Relations between the governments of Timor Leste (East Timor) and Indonesia entered a new phase last week with the formal establishment of a Truth and Friendship Commission (KKP) headquartered on the island of Bali.
Comprised of five members each from East Timor and Indonesia, the commission is charged with "healing wounds" and uncovering the causes of acts of violence surrounding the plebiscite on independence held in East Timor in 1999. President Susilo Bambang Yudhoyono welcomed the establishment of the commission, saying he hoped it would resolve any outstanding issues between the two countries in an appropriate, fair and forward-looking manner. Marking the commencement of work by the Commission as a "new page" between the two sovereign nations, President Yudhoyono underlined that the KKP is not a commission of justice but, rather a commission of truth.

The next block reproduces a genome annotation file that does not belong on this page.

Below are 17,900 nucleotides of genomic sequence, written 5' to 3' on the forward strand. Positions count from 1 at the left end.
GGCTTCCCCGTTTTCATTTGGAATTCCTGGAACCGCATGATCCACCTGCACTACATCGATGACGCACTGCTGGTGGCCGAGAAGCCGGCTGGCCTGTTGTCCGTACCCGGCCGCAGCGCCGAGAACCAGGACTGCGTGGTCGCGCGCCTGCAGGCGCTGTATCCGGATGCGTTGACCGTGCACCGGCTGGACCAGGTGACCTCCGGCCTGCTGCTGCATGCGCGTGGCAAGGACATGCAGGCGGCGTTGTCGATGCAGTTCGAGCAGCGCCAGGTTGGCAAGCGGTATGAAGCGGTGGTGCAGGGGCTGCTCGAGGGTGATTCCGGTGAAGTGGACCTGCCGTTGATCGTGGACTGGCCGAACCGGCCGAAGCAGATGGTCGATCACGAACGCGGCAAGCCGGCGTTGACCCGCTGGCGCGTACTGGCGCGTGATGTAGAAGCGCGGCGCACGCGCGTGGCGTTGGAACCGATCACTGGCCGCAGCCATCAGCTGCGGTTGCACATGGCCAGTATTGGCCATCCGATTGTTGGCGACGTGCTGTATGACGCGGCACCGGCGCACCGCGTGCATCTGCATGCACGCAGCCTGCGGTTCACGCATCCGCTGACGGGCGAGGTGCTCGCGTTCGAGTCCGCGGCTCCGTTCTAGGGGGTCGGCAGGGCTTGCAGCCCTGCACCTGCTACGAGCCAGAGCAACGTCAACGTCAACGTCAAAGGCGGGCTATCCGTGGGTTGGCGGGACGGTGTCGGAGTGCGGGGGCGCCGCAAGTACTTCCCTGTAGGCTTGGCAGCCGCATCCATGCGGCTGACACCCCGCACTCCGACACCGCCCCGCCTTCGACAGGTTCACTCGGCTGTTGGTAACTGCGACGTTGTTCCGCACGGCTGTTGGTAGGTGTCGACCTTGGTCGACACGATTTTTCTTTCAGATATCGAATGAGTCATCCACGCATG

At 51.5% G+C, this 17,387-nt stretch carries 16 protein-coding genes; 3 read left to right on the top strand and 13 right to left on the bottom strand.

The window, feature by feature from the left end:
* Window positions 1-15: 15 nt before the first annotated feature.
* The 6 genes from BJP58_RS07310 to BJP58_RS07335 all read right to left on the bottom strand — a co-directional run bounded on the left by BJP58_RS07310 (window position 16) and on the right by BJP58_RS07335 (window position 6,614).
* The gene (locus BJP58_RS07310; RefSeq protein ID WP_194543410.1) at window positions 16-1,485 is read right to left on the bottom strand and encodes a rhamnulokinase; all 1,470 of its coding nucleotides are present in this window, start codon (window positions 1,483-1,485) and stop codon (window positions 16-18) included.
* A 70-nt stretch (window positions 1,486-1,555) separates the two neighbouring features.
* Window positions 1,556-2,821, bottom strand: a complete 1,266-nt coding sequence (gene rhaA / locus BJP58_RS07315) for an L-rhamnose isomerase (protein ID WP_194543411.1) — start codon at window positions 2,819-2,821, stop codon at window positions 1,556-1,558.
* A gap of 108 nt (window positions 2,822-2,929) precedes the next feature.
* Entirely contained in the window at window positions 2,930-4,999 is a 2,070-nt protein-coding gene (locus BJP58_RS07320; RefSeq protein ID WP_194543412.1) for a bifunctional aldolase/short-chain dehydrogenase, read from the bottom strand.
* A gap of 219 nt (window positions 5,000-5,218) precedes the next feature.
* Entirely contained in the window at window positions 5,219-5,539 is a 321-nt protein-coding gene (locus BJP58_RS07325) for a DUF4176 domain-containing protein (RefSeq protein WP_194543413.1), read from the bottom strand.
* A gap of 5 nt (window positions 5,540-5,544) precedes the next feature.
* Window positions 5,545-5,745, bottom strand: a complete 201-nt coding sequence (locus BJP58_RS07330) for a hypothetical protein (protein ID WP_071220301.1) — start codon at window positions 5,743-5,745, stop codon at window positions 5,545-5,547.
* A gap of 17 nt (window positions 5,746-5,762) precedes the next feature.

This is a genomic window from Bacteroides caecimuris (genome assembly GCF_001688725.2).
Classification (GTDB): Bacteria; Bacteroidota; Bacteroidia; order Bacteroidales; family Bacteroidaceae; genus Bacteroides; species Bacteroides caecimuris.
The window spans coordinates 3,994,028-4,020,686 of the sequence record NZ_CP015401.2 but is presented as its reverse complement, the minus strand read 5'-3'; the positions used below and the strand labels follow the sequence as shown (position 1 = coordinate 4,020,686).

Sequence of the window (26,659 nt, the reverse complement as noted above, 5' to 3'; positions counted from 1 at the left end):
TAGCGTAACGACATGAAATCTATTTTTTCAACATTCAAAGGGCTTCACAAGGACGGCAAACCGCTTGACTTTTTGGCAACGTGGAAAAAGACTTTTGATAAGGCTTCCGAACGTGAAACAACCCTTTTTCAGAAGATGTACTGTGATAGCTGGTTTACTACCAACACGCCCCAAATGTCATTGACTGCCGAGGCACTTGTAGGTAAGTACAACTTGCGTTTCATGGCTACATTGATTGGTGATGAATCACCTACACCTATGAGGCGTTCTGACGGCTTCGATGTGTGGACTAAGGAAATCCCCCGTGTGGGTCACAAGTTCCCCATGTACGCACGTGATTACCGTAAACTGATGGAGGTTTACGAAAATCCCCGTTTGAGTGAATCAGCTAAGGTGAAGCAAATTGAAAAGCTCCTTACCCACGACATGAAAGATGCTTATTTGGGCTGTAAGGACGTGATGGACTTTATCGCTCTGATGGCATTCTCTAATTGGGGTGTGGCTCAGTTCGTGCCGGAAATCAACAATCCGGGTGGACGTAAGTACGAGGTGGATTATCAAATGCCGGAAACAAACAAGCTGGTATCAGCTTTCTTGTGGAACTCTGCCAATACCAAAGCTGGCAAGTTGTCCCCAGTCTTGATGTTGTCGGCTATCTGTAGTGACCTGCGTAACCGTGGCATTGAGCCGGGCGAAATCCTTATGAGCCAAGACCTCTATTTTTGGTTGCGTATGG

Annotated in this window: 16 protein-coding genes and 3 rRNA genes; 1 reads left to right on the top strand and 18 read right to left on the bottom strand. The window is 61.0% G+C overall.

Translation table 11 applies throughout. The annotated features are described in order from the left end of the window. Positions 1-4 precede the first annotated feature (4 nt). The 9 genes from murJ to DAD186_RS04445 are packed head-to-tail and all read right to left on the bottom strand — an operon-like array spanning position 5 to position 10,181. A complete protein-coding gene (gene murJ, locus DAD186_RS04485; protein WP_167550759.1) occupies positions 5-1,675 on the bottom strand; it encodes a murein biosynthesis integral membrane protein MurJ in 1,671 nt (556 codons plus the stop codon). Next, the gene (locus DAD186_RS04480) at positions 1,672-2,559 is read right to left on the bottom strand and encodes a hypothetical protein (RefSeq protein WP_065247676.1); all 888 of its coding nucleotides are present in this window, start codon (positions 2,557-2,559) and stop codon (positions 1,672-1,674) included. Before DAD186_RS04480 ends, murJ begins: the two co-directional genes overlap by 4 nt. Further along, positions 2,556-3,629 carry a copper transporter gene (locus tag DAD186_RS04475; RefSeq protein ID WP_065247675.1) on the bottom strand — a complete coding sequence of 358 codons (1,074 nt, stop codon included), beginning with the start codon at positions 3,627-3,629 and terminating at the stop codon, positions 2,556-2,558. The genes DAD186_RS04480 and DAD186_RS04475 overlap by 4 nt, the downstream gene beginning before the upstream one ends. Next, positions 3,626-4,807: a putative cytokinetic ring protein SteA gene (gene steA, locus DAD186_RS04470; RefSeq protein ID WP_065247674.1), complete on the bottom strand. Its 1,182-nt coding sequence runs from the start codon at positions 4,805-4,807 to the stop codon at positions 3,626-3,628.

Targeted to file a joint report by the end of 2005, the KKP may help deflect calls for the establishment of an United Nation's international tribunal to try and punish those who may have committed violent crimes during the period of East Timor's transition to independence. Indonesia has consistently resisted calls for any war crimes process while officials in East Timor have also opposed moves for such trials, staing their wish to concentrate instead on establishing mutually beneficial relations with its nearest neighbor. East Timor's President Xanana Gusmao, once jailed in Jakarta by Indonesia as a rebel leader, has said he hoped the work of the KKP would satisfy calls for international justice in connection with the events surrounding his county's independence struggle.
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